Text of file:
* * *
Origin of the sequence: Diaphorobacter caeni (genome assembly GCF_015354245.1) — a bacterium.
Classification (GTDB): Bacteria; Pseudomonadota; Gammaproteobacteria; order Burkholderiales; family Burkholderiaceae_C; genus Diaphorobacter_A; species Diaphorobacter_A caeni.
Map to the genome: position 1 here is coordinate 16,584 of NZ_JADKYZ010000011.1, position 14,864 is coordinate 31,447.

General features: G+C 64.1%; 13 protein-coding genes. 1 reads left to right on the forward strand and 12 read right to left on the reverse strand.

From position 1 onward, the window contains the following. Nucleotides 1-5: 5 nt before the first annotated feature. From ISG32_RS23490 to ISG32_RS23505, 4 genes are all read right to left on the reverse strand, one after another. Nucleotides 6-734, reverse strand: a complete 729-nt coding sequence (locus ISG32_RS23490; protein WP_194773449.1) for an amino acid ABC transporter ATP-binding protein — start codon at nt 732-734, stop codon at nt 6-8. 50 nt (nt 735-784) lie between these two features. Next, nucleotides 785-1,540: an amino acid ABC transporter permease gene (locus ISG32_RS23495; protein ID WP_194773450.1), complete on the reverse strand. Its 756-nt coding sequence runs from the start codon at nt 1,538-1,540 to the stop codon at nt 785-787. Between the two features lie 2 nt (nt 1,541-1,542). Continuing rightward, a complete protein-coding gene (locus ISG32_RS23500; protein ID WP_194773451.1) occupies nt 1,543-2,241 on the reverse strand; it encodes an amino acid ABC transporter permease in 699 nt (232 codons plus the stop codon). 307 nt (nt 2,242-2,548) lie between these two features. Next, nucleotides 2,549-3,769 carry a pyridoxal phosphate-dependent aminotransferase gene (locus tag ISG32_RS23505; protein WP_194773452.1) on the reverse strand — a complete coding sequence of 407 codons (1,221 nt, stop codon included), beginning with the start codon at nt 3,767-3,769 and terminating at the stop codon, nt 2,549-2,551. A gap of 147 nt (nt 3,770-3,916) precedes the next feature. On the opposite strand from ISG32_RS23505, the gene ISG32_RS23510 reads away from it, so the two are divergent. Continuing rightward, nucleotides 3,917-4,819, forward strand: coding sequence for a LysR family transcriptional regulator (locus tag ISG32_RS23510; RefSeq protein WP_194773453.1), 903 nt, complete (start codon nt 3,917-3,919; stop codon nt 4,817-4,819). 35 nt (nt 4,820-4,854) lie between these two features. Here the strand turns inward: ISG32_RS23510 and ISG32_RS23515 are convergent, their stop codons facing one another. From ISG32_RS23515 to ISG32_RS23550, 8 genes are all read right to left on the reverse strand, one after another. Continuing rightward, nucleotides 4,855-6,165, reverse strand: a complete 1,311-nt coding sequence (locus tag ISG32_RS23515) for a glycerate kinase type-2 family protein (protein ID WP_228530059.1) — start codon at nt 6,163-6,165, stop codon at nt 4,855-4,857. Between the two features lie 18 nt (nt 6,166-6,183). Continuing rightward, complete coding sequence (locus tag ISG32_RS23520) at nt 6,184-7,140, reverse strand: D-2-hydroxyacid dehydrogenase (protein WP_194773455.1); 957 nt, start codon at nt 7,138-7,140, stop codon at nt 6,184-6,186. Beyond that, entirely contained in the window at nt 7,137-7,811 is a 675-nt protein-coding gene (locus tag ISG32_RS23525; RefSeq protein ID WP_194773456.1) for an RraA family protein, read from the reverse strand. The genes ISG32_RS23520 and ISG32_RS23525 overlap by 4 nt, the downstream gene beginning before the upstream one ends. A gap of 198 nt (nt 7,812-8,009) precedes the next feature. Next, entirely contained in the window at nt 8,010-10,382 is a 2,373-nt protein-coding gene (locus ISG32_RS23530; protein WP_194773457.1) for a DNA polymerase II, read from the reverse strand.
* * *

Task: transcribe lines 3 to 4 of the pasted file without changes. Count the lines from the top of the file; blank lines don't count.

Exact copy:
Map to the genome: position 1 here is coordinate 16,584 of NZ_JADKYZ010000011.1, position 14,864 is coordinate 31,447.

General features: G+C 64.1%; 13 protein-coding genes. 1 reads left to right on the forward strand and 12 read right to left on the reverse strand.